In modern organisms, protein enzymes are solely responsible for the aminoacylation of transfer RNA. However, the evolution of protein synthesis in the RNA world required RNAs capable of catalysing this reaction. Ribozymes that aminoacylate RNA by using activated amino acids have been discovered through selection in vitro1,2,3,4,5. Flexizyme is a 45-nucleotide ribozyme capable of charging tRNA in trans with various activated l-phenylalanine derivatives. In addition to a more than 105 rate enhancement and more than 104-fold discrimination against some non-cognate amino acids, this ribozyme achieves good regioselectivity: of all the hydroxyl groups of a tRNA, it exclusively aminoacylates the terminal 3′-OH5,6,7. Here we report the 2.8-Å resolution structure of flexizyme fused to a substrate RNA. Together with randomization of ribozyme core residues and reselection, this structure shows that very few nucleotides are needed for the aminoacylation of specific tRNAs. Although it primarily recognizes tRNA through base-pairing with the CCA terminus of the tRNA molecule, flexizyme makes numerous local interactions to position the acceptor end of tRNA precisely. A comparison of two crystallographically independent flexizyme conformations, only one of which appears capable of binding activated phenylalanine, suggests that this ribozyme may achieve enhanced specificity by coupling active-site folding to tRNA docking. Such a mechanism would be reminiscent of the mutually induced fit of tRNA and protein employed by some aminoacyl-tRNA synthetases8,9 to increase specificity.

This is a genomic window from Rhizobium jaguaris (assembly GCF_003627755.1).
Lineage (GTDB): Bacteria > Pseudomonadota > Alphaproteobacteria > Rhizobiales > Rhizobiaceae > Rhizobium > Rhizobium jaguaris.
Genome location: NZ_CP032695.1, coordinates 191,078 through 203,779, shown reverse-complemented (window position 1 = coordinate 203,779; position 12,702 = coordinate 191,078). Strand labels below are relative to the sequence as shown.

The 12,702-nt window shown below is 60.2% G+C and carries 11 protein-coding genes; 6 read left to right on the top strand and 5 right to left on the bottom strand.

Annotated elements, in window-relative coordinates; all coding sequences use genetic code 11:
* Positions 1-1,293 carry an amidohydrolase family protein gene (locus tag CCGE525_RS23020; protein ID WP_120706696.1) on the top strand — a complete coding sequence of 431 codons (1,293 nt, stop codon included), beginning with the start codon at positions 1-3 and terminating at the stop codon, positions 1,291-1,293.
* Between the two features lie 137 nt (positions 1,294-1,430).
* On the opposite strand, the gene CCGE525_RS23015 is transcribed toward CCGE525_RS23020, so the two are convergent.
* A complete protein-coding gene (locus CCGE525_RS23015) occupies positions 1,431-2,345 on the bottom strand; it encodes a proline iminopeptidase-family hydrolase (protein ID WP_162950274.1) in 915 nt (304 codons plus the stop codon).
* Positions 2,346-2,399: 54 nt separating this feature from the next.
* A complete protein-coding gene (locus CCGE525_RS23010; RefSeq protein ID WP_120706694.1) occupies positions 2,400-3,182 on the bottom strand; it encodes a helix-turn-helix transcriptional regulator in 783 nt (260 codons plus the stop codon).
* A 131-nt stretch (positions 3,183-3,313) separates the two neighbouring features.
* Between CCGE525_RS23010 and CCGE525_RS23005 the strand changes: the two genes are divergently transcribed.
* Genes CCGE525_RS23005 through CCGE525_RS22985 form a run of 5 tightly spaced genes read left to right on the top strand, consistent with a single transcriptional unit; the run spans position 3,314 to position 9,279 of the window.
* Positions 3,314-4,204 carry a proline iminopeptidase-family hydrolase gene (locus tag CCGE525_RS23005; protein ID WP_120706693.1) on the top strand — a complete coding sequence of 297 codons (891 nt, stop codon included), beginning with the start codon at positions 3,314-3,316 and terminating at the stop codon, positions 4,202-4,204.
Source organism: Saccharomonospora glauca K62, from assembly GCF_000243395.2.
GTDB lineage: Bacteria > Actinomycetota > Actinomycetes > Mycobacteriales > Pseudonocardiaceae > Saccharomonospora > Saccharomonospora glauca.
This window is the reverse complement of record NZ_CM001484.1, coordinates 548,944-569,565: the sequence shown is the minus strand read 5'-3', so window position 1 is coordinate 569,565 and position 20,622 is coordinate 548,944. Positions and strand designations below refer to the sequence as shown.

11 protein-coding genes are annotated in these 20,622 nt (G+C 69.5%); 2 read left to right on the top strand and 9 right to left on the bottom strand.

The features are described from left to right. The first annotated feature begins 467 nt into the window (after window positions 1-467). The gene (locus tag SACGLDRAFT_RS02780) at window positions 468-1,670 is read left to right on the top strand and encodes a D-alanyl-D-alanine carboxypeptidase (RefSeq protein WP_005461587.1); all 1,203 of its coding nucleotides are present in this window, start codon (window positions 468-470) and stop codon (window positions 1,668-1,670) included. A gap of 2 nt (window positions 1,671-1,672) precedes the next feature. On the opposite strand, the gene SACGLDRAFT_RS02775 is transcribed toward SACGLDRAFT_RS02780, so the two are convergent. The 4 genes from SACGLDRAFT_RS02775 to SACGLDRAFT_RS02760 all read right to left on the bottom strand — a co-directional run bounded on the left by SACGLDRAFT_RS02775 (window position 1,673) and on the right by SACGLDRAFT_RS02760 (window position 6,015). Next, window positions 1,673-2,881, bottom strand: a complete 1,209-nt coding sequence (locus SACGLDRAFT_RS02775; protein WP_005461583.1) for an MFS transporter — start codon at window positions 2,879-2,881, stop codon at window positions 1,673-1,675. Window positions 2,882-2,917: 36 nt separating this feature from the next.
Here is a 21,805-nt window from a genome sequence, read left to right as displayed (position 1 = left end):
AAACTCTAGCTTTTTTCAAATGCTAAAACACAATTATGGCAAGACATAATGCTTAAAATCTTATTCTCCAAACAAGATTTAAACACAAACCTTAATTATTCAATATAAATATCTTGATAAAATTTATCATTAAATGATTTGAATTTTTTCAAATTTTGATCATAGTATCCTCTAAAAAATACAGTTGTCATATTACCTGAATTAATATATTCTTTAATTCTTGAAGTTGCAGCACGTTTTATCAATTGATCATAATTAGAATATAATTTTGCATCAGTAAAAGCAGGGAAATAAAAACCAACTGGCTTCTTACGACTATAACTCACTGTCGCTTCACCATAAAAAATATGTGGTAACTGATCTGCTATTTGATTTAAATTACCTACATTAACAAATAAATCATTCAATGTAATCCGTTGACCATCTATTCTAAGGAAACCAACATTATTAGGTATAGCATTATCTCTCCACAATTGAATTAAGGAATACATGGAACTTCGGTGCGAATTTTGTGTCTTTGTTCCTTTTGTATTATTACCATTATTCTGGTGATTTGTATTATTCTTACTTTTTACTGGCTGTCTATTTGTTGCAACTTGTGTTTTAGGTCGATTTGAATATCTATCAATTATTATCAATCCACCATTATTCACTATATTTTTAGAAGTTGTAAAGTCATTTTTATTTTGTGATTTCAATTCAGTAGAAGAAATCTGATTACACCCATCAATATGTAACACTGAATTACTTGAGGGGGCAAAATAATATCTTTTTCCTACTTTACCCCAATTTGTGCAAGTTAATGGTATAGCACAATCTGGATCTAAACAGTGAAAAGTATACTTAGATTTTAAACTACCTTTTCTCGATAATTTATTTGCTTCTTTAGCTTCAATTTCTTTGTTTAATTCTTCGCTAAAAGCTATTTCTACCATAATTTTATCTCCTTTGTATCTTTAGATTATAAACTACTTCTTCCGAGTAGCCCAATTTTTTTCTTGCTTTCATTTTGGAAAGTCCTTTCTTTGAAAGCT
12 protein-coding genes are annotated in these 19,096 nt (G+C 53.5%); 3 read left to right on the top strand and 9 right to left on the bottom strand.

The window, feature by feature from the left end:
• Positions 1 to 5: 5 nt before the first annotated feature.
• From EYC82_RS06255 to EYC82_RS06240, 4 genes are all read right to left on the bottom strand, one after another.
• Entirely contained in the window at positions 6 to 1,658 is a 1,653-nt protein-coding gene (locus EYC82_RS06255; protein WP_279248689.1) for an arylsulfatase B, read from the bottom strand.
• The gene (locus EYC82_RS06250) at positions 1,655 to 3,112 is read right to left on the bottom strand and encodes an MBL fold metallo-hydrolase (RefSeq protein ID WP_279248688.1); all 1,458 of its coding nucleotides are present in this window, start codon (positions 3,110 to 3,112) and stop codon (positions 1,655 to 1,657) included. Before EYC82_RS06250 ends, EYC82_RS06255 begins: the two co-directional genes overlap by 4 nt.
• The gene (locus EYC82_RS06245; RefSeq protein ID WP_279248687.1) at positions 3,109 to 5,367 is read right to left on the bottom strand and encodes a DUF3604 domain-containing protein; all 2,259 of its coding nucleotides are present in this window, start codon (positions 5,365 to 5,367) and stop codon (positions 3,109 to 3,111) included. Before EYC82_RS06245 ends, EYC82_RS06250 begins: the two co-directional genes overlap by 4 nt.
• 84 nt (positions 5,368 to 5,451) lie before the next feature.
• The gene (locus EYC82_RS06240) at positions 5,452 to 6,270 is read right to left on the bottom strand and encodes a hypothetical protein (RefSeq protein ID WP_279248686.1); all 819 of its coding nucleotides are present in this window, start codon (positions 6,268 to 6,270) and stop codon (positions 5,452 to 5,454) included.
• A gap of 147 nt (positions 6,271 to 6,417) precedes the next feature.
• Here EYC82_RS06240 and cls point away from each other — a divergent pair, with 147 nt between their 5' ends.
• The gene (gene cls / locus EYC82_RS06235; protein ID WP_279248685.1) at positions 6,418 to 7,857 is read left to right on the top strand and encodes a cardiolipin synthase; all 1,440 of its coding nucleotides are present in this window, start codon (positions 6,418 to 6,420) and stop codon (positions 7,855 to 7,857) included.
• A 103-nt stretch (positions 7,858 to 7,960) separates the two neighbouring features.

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Protein Data Bank
Atomic coordinates and structure factor amplitudes for aminoacyl-tRNA synthetase ribozyme–minihelix fusions refined against crystal II and crystal III data have been deposited with the Protein Data Bank with accession codes 3CUL and 3CUN, respectively.
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We thank the staff at ALS beamline 5.0.2 and J. Bolduc for assistance with synchrotron and in-house X-ray data collection, respectively, and T. Edwards, T. Hamma, D. Klein, J. Pitt, J. Posakony, A. Roll-Mecak and B. Shen for discussions. A.R.F. is a Distinguished Young Scholar in Medical Research of the W. M. Keck Foundation. This work was supported by grants from research and development projects of the Industrial Science and Technology Program in the New Energy and Industrial Technology Development Organization (to H.S.) and the W. M. Keck Foundation (to A.R.F.).
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Xiao, H., Murakami, H., Suga, H. et al. Structural basis of specific tRNA aminoacylation by a small in vitro selected ribozyme. Nature 454, 358–361 (2008). https://doi.org/10.1038/nature07033
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